With a new baby on the way, the Woodall family wanted a fresh makeover for their Houston home — and they knew exactly whom to call for the job. Family friend and interior designer Audrey Moore had a new baby of her own and understood the couple’s style.
The Woodalls already loved the floor plan and character of their turn-of-the-last-century house, with its original architectural details, so no major renovation was required. The mission was to capture a bit of what Moore calls the “nomadic, bohemian vibe” that the homeowners craved.
Houzz at a Glance
Who lives here: Aimee Woodall, founder and owner of The Black Sheep Agency; her husband, an executive with an oil and gas company; and their newborn baby.
Location: The Heights neighborhood of Houston.
Size: About 2,700 square feet (251 square meters).
Designers: Audrey Moore of Audrey Moore Design and Jana Erwin of Nest Design Group.
When Moore arrived on the scene, the walls were golden yellow and the home had an Arts and Crafts vibe. She started the project by splashing fresh white paint on the walls and repainting the moss-green kitchen cabinets in a glossy white.
Homeowner Aimee Woodall and Moore had been searching Justina Blakeney’s popular design blog Jungalow when they saw an Indian toran valance just like the one that now hangs above the sink. They knew that the kitchen, now predominantly white, could handle the burst of color and pattern.
The team learned that these valances are commonly used to decorate camels, so they wrangled up other camel-inspired swag to sprinkle through the rest of the home. In keeping with the multicultural influences, they purchased the kitchen runner from a Middle Eastern rug dealer.
A vintage range with warming drawers is original to the house.
The living room sofa was a custom order from Cisco Brothers, and the linen daybed was a custom purchase as well. Many other items in the home were purchased locally at antiques shops or home boutiques, including Georgia Brown Home, Stardust Antiques, and the Round Top Antiques Fair.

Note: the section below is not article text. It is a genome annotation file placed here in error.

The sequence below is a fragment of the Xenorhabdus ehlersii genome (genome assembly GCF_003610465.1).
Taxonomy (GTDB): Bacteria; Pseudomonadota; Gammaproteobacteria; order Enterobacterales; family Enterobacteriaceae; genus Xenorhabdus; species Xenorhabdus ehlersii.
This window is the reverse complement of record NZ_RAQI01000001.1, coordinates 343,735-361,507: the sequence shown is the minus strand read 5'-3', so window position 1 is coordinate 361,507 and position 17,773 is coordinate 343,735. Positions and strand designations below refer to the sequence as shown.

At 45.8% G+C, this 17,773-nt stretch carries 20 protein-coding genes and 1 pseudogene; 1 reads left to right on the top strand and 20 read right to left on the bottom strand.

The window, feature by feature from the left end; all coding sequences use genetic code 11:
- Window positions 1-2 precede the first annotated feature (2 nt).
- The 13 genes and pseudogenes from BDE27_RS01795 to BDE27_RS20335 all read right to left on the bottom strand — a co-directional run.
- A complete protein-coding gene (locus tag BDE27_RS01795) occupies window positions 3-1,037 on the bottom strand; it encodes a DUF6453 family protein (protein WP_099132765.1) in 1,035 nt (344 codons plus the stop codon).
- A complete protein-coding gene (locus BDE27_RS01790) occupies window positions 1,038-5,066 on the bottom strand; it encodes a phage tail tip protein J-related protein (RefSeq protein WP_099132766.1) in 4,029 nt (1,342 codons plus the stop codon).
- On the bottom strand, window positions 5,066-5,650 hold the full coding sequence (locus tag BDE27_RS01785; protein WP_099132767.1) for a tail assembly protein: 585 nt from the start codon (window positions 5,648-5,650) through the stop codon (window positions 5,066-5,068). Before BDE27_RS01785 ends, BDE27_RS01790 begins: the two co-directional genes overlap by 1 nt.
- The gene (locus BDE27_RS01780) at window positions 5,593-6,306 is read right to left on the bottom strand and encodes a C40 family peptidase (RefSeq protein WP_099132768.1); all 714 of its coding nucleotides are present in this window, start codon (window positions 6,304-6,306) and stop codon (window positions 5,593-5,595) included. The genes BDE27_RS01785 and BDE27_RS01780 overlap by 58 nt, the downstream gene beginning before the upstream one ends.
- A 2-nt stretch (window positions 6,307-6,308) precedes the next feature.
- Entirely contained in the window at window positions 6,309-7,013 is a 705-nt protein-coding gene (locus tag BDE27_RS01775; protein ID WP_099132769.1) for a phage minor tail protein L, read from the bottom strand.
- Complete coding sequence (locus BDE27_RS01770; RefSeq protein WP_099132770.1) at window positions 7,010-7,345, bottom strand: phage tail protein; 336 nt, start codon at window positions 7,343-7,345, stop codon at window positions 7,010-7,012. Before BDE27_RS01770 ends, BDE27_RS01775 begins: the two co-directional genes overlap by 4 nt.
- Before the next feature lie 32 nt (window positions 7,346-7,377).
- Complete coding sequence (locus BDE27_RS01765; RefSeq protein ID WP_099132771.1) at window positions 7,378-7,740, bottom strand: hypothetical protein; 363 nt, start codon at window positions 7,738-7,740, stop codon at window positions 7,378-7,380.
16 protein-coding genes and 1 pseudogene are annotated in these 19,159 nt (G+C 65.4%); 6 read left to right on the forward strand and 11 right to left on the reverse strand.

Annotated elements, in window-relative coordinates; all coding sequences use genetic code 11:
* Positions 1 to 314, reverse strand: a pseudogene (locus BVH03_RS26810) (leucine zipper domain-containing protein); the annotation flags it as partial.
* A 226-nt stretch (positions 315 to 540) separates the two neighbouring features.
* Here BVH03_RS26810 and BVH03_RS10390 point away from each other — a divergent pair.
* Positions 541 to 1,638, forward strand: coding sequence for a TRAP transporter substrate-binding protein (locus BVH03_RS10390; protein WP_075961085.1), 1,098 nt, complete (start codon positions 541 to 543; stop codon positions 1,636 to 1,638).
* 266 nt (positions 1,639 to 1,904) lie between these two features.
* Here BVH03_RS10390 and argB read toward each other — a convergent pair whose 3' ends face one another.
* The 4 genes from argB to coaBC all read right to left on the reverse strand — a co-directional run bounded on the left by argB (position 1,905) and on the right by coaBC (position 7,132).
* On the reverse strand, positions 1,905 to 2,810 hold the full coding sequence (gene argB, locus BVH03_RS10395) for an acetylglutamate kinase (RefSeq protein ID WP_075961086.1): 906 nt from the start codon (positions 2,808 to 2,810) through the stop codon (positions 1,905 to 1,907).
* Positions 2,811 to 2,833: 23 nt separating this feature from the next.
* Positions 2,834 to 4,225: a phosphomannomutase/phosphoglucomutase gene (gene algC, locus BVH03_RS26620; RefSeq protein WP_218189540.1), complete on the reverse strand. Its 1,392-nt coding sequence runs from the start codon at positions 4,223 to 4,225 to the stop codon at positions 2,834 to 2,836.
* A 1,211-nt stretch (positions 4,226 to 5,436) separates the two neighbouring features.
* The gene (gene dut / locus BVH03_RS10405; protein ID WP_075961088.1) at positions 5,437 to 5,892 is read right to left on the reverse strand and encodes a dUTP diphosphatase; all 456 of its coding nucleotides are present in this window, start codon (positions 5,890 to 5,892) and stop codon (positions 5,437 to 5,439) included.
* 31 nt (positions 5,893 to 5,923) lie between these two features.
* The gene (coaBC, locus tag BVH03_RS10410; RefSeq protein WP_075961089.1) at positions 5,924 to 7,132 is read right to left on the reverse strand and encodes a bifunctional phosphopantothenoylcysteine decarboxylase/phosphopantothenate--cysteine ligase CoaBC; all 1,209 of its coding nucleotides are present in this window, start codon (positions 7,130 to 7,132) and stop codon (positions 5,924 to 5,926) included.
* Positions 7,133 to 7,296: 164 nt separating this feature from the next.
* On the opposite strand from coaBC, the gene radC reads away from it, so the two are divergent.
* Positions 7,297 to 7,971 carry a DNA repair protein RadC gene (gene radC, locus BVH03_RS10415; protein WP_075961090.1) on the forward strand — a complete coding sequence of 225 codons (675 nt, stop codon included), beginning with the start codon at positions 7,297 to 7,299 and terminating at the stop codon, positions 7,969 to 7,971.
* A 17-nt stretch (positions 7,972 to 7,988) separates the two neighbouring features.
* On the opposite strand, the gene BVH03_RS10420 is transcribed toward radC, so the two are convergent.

In the center of the living room is a large metal drum used in a previous life for dying fabric in India. Moore spotted it at Georgia Brown Home and was intrigued by its story. Even the spout on the drum’s right side, where the dye drained out, was intact.
A blue accent scheme emerged after Woodall found an indigo-dyed African tapestry and bought it with the idea that she would find a place for it in the new design. The textile ended up covering an ottoman, not pictured, and inspiring the rest of the blue additions throughout the home.
In fact, Moore says, the team “just became obsessed with these indigos” and started collecting them, though rather unconsciously — it was always, “Oops, I bought another indigo fabric!” So they took blue and used it as their grounding hue, layering on other colors, like rich browns and the jolts of red found in some of the Turkish and Moroccan rugs.
The floor cushion was picked up locally, and the denim wing chair was found as-is at Kuhl-Linscomb.
In the master bedroom, swing-arm sconces illuminate the couple’s hand-embossed bed from Anthropologie. The palette is soothing whites and neutrals in earthy textures like linen and woven wood. The bench at the foot of the bed came from a local antiques store.
No significant changes were made to the bathroom. The tiling in this space was what sold the Woodalls on the house to begin with. With the spectacular tile and the vanities already in place, attention turned to the wall space above the tub. After trying a few different art pieces, a vintage mirror from Woodall’s existing collection did the trick. A cozy vintage chenille blanket used as a shower curtain (or bathtub drape) is an unexpected touch that serves its purpose and reinforces the bohemian aesthetic.
Something else you’ll notice here and throughout the home are cactuses galore. “Any nook and cranny that needed something, we put a cactus. We couldn’t buy enough! The house just absorbed [them],” Moore says.
Woodall found the antique farmhouse dining table at the Round Top Antiques Fair. The vintage table is paired with new Roadhouse leather chairs by CB2, which were purchased as budget-conscious alternatives to other leather chairs the team had selected.
With the table and chairs in place, the room still didn’t feel quite finished, so the designers added Mexican blankets to the chair backs for additional texture and warmth. Finally, to tie in the blue accents found throughout the house, a blue hutch from Round Top completes the scene.
Across from the dining table and its wall of windows was prime real estate for a gallery wall. Since it’s the side of a staircase, it lacked symmetry and paved the way for a myriad interesting layouts. The wall is covered in art and accessories from the homeowner’s collection of vintage family photos, pieces gathered at the Round Top Antique Fair, and works commissioned from local artists. For example, the wood carving of two eyeballs is by Matt Messinger.